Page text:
The Church condemns systemic racism as a sin


It has become fashionable in some Roman Catholic circles to attack critical race theory as if it were an overarching ideology that threatens to destroy the Church, the university, and society as a whole. . These attacks risk plunging the Church into a divisive culture war instead of inviting us to reflect on racism as a form of social evil that Pope John Paul II called “structures of sin.”

Critical Race Theory is a bogeyman constructed by some people to define the political enemy in the ongoing culture war in the United States. Since the 1960s, the culture war has been a means of mobilizing people at the extremes of the political spectrum – those on the left and right who are already politically motivated and who seek opportunities to take a stand on social and cultural issues.

Unfortunately, the American culture war too often sets the tone and terms of the Church’s engagement in America and Canada on important social issues, including racial justice.

In the legal field, critical race theory attempts to uncover how systemic racism has become embedded in American laws and institutions, and how those laws and institutions continue to promote racial inequality. Its intellectual founders were 1970s lawyers, jurists, and civil rights activists deeply concerned about the lack of progress on the Civil Rights Act of 1964 in the United States.

In the early 2000s, a group of scholars, including scholars from various academic disciplines, argued that culture in the United States could never completely change if laws and institutions continued to promote racial injustice, even in the absence of overt racial hatred or segregationist laws like Jim Crow.

There is nothing immeasurable about Catholicism and critical race theory’s attempt to identify and transform structural injustices in our laws or institutions. In accordance with the condemnation of racism by the Second Vatican Council (Gaudium and Spes number 29, Nostra Aetate number 5, for example), popes, pontifical commissions and episcopal conferences have condemned racism in all its forms.

Moreover, Pope John Paul II, in his 1987 encyclical Solicitudo Rei Socialis (“The Social Concern of the Church”), says that it is appropriate to speak of “structures of sin”, which “reinforce themselves, spread and become the source of other sins, and thus influence the behavior of people” .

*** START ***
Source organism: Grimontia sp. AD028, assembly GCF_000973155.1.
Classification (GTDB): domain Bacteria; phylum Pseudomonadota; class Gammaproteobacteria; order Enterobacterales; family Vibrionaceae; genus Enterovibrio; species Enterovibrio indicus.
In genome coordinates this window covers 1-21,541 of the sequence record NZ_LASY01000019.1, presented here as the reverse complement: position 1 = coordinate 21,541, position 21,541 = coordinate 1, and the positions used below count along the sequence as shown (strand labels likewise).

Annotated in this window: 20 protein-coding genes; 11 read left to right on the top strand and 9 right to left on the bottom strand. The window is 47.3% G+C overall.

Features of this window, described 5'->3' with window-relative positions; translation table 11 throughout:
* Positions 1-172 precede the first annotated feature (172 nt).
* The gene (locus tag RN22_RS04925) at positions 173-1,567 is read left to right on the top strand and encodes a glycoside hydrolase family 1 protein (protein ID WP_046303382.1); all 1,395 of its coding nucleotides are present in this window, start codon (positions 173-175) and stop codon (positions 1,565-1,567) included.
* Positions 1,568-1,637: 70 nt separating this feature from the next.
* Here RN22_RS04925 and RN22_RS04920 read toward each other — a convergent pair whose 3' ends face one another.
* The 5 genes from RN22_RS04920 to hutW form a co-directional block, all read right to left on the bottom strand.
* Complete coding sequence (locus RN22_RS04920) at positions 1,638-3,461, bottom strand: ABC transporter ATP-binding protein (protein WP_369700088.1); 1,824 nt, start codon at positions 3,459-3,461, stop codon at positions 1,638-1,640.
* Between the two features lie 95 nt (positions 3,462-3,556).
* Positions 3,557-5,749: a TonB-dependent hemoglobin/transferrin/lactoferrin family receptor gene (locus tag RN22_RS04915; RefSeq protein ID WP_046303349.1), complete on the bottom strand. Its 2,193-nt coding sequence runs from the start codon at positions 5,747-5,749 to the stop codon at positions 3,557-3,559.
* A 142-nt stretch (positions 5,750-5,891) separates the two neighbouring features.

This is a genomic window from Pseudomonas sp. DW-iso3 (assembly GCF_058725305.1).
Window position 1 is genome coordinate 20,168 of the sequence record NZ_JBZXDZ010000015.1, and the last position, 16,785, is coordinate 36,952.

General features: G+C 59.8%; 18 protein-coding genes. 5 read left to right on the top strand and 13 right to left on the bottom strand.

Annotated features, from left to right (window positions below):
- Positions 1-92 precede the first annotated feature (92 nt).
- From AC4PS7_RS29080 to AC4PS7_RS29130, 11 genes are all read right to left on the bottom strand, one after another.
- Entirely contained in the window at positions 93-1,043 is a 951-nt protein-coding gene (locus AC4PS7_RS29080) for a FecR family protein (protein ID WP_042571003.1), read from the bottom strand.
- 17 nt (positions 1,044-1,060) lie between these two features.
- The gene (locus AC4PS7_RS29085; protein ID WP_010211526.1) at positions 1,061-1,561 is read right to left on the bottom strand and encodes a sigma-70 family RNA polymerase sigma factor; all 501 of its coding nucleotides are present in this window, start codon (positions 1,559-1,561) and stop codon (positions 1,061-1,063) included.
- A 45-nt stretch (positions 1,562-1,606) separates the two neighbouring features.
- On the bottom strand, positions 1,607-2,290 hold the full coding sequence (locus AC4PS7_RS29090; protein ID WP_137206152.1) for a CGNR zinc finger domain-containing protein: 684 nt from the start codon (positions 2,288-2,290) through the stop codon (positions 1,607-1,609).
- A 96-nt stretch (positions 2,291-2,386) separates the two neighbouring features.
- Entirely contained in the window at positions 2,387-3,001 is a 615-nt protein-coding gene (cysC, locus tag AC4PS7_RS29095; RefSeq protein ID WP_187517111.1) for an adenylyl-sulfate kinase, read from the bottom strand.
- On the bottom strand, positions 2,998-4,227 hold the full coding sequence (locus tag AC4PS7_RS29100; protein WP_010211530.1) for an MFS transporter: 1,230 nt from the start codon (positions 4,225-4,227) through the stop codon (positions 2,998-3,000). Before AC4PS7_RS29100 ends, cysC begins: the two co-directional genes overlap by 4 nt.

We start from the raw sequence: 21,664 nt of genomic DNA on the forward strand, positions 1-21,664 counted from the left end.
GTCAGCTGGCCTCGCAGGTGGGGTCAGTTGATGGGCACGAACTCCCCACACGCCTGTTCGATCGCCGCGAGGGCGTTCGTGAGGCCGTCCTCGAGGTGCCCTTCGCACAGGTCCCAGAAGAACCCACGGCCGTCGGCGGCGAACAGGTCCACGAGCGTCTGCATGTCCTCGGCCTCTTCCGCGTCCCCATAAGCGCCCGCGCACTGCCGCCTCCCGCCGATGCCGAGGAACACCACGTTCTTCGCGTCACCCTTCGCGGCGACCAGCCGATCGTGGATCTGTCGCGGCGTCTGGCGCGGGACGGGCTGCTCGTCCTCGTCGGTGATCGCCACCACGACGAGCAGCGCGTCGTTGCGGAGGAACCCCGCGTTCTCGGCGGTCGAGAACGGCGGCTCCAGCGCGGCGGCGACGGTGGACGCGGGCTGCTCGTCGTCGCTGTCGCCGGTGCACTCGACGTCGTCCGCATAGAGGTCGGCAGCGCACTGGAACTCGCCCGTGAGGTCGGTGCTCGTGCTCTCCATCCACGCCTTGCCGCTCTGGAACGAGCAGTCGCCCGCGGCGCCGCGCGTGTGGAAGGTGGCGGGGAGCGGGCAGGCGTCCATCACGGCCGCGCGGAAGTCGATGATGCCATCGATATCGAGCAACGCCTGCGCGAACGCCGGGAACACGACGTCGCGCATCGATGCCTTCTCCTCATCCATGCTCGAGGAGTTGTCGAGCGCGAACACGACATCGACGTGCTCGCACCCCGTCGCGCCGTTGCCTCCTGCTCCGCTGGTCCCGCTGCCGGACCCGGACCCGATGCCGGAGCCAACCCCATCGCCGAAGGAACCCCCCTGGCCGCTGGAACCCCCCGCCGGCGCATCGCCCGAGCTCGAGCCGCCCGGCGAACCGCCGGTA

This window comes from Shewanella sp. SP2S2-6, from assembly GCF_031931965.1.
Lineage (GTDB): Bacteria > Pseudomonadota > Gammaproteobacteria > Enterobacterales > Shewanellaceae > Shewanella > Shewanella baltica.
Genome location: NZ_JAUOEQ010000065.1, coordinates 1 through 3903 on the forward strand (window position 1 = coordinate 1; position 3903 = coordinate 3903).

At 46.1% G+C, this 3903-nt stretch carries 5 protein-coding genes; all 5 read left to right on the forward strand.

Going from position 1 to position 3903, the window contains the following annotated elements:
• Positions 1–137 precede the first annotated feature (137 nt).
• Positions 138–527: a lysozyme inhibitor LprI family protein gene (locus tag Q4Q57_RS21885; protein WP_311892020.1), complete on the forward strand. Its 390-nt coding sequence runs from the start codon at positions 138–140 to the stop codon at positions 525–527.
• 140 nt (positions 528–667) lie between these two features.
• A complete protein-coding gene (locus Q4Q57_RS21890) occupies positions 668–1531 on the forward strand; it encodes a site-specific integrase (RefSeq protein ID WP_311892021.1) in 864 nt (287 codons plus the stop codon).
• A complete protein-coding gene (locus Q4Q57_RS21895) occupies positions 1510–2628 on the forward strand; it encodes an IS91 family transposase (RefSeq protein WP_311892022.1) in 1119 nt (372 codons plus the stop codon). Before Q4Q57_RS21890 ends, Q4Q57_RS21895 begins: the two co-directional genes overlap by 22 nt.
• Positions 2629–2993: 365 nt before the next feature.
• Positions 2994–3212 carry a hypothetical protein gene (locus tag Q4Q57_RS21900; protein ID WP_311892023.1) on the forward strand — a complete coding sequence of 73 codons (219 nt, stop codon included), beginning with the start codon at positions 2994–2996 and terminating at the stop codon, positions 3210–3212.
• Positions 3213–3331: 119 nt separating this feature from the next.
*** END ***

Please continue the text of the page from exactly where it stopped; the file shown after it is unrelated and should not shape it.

He writes: “’Sin’ and ‘structures of sin’ are categories rarely applied to the situation of the contemporary world. However, one cannot easily gain a deep understanding of the reality we face if we do not give a name to the root of the evils that afflict us.

This official position is enshrined in the Catechism of the Catholic Church. In other words, Catholics should not hesitate to label systemic racism a “structural sin” and an “evil”. Nor should we shy away from asking ourselves whether we have benefited from the harms of racism even if we hold no grudges against people of color or Indigenous peoples. If we don’t engage in this critical self-reflection, we will continue to participate in the collective blindness that allows the sin of racism to fester.

Much of the current backlash against critical race theory is tied to the 2020 deaths of George Floyd, Breonna Taylor and other African Americans at the hands of police and former police officers in the United States. Many have asked legitimate questions about the role of racism in policing methods, including detentions, “no knock” warrants and racial profiling in traffic stops. Universities have played their part as a place where society can engage in difficult discussions about racial bias, not just in policing, but in all of our major institutions.

In Catholic universities in Canada, we have framed these initiatives not in terms of critical race theory, but in terms of Catholic social teaching. While sensitive to the issue of anti-black racism and discrimination against people of color, we also address racism directed at Indigenous peoples, including victims of the racist residential school system run in part by the Catholic Church. Our commitment to Catholic social teaching means that we assume that humans are created with inviolable human dignity, that we belong in community, that the gospel calls us to give preference to the poor and marginalized, and that in the midst of our diversity we are committed to solidarity.

No theory is perfect. But if critical race theory opens our eyes to hidden, systemic forms of racism, if it makes us more faithful followers of Christ, we should embrace it, use it, and avoid engaging in war. culture that serves neither the Church nor society.

(Scott Kline is an associate professor at St. Jerome’s University and currently a visiting researcher in ethics at St. Mark’s College and Providence Healthcare in Vancouver. David Seljak is a professor at St. Jerome’s and chair of the Department of Religious Studies at the University of Waterloo.)


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